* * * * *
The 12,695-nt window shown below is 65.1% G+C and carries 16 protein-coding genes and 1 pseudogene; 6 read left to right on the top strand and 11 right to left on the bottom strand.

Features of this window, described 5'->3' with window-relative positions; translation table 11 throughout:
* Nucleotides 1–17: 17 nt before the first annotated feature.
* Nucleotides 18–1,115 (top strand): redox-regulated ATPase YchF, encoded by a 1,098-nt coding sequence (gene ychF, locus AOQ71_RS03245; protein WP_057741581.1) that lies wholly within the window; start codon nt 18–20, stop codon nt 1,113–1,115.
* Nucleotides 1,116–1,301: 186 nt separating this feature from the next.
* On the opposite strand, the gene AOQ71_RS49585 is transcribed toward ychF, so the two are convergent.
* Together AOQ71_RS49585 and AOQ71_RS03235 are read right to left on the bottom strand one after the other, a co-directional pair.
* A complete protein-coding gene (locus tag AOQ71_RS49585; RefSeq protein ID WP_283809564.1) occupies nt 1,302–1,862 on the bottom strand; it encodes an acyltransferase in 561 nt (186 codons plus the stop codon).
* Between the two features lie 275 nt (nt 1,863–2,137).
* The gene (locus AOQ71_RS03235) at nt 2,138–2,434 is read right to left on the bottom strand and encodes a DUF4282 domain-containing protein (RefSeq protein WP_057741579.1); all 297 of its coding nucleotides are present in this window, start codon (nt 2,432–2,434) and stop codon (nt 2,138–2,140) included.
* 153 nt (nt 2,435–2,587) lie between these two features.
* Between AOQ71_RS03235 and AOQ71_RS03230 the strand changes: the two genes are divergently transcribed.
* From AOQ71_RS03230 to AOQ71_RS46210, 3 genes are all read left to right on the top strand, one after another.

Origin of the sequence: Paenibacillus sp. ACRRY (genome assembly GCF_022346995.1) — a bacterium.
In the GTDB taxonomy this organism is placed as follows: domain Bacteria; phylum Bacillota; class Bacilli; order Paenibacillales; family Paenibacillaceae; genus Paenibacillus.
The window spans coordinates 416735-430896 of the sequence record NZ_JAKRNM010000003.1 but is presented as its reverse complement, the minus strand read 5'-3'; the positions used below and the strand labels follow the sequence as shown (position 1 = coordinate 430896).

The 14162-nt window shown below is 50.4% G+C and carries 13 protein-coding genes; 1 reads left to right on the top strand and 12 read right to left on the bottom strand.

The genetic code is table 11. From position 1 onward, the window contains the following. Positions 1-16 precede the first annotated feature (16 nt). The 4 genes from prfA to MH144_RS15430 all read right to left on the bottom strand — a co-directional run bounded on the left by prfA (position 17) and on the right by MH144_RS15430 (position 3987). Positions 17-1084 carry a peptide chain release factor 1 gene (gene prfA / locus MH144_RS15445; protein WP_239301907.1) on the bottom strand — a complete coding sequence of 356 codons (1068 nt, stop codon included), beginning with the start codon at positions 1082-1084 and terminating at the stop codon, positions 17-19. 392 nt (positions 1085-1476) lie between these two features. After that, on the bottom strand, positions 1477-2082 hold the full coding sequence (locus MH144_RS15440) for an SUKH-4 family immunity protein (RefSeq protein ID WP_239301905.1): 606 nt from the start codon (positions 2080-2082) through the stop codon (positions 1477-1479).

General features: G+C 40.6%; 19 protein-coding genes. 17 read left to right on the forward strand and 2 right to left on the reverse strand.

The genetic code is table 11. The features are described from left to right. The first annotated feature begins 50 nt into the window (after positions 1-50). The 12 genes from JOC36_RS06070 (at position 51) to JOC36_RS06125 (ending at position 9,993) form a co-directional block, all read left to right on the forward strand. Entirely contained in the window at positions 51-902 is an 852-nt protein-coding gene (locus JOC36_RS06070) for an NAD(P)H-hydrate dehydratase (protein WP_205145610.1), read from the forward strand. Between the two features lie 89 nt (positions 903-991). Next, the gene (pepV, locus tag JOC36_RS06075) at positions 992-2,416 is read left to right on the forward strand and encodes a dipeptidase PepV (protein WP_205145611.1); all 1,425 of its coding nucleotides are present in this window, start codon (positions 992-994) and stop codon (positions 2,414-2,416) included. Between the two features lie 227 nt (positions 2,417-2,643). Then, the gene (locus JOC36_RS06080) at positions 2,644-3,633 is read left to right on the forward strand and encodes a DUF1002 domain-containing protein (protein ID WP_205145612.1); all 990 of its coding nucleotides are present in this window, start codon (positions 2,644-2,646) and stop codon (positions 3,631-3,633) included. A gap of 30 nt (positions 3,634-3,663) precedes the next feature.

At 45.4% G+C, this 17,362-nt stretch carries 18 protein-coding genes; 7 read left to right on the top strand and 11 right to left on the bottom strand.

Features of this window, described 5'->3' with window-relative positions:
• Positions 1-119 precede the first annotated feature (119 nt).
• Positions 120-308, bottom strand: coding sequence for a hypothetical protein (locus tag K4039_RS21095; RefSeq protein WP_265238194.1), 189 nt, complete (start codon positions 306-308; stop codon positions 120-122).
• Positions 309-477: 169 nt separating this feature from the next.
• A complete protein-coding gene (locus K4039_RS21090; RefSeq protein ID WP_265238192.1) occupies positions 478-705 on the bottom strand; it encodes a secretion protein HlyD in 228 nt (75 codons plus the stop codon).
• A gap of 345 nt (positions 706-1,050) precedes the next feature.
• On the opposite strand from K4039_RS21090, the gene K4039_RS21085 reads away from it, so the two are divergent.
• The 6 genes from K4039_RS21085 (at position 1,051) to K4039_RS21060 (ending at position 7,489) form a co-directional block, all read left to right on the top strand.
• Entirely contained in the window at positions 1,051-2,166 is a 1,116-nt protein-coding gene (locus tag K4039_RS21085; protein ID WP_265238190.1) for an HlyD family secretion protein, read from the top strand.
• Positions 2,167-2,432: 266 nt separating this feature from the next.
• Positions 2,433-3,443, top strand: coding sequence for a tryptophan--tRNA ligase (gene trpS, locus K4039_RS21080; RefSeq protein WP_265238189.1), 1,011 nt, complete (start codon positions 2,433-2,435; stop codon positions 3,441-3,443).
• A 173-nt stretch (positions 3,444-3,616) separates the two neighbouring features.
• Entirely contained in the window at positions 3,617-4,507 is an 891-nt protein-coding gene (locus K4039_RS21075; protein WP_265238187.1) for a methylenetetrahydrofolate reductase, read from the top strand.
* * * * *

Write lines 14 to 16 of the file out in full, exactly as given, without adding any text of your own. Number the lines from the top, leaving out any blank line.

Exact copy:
Origin of the sequence: Paenibacillus sp. ACRRY (genome assembly GCF_022346995.1) — a bacterium.
In the GTDB taxonomy this organism is placed as follows: domain Bacteria; phylum Bacillota; class Bacilli; order Paenibacillales; family Paenibacillaceae; genus Paenibacillus.
The window spans coordinates 416735-430896 of the sequence record NZ_JAKRNM010000003.1 but is presented as its reverse complement, the minus strand read 5'-3'; the positions used below and the strand labels follow the sequence as shown (position 1 = coordinate 430896).